Waivers: The Safe Drinking Water Act regulations allow monitoring waivers to reduce or eliminate the monitoring requirements for asbestos, volatile organic chemicals and synthetic organic chemicals. Our system received waivers for asbestos and synthetic organic chemicals.


For Additional Information: If you have any questions about this report or concerning your water quality, please contact Souths Mobile Home Park at (843)718-8619 because we do not hold regular public meetings. We want our valued customers to be informed about their water quality.


Source Water Assessment: The New Jersey Department of Environmental Protection (NJDEP) has completed and issued the Source Water Assessment Report and Summary for this public water system, which is available at, or by contacting the NJDEP, Bureau of Safe Drinking Water at 609-292-5550 or


Susceptibility Ratings for Souths Mobile Home Park Sources


The table below illustrates the susceptibility ratings for the seven contaminant categories (and radon) for each source in the system. The table provides the number of wells and intakes that rated high (H), medium (M), or low (L) for each contaminant category. For susceptibility ratings of purchased water, refer to the specific water system’s source water assessment report.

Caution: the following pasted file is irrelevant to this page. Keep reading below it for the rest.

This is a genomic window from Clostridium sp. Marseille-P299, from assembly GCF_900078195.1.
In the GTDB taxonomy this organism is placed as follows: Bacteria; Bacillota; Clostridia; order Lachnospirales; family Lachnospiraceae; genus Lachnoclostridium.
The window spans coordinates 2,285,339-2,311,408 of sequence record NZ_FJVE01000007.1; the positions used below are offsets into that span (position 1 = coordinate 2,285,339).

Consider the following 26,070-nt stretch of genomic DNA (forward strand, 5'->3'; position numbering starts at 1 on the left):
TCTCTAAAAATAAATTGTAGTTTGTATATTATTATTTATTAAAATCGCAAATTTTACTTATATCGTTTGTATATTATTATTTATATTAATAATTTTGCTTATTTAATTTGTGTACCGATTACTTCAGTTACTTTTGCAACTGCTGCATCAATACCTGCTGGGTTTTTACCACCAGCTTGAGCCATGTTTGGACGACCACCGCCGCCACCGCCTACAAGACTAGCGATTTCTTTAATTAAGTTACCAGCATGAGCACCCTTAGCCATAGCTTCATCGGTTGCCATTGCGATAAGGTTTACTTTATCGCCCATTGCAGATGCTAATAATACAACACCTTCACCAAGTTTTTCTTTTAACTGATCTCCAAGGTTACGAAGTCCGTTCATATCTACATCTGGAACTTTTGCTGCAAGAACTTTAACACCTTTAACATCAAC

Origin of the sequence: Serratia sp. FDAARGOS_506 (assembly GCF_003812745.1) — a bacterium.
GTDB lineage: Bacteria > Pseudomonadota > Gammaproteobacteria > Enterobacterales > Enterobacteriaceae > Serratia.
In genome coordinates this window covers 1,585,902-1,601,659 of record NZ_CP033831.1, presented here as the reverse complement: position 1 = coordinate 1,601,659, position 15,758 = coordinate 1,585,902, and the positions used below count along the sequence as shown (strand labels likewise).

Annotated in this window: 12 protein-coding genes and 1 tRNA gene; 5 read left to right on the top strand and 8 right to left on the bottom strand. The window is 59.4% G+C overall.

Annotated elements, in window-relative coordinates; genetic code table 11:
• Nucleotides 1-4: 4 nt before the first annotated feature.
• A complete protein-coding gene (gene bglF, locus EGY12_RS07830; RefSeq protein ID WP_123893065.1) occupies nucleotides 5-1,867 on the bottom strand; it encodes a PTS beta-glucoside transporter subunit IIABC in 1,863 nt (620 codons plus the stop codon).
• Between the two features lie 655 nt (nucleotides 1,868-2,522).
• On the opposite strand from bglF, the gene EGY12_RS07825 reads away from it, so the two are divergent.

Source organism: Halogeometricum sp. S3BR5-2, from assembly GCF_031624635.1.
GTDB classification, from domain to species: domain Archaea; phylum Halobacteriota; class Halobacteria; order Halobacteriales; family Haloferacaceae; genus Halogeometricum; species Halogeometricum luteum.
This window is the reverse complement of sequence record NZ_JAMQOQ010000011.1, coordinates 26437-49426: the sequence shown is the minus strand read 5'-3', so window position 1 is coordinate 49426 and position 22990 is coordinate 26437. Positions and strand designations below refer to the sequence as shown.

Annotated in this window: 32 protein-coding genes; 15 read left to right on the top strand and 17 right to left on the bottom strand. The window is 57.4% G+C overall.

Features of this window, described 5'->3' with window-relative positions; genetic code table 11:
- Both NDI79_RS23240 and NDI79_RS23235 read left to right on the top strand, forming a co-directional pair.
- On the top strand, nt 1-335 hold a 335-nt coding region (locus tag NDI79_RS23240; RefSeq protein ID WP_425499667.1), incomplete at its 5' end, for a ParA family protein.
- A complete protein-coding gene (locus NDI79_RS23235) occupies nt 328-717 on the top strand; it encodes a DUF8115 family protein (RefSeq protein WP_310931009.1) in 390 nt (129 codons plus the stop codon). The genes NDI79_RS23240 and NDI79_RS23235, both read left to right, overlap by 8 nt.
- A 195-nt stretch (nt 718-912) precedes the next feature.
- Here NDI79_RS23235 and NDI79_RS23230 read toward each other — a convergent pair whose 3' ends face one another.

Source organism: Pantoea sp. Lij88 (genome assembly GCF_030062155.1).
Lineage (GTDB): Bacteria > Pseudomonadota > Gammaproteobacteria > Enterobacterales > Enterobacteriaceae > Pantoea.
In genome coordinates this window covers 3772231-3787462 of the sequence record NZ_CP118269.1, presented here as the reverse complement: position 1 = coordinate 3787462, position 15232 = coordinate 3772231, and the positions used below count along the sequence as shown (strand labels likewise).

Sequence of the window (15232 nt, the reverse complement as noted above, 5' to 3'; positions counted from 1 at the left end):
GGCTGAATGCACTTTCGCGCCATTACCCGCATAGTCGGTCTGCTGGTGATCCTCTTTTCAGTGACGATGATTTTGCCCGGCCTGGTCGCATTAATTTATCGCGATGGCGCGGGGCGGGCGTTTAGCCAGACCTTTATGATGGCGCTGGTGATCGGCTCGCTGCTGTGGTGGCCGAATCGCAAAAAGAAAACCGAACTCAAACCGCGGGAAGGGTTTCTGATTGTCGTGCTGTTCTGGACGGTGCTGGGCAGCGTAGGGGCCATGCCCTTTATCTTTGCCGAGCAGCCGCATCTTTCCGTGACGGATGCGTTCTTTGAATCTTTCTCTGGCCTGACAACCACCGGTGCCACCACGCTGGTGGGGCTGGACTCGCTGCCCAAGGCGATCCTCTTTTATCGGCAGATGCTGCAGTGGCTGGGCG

The seven contaminant categories are defined at the bottom of this page. DEP considered all surface water highly susceptible to pathogens, therefore all intakes received a high rating for the pathogen category. For the purpose of Source Water Assessment Program, radionuclides are more of a concern for ground water than surface water. As a result, surface water intakes’ susceptibility to radionuclides was not determined and they all received a low rating.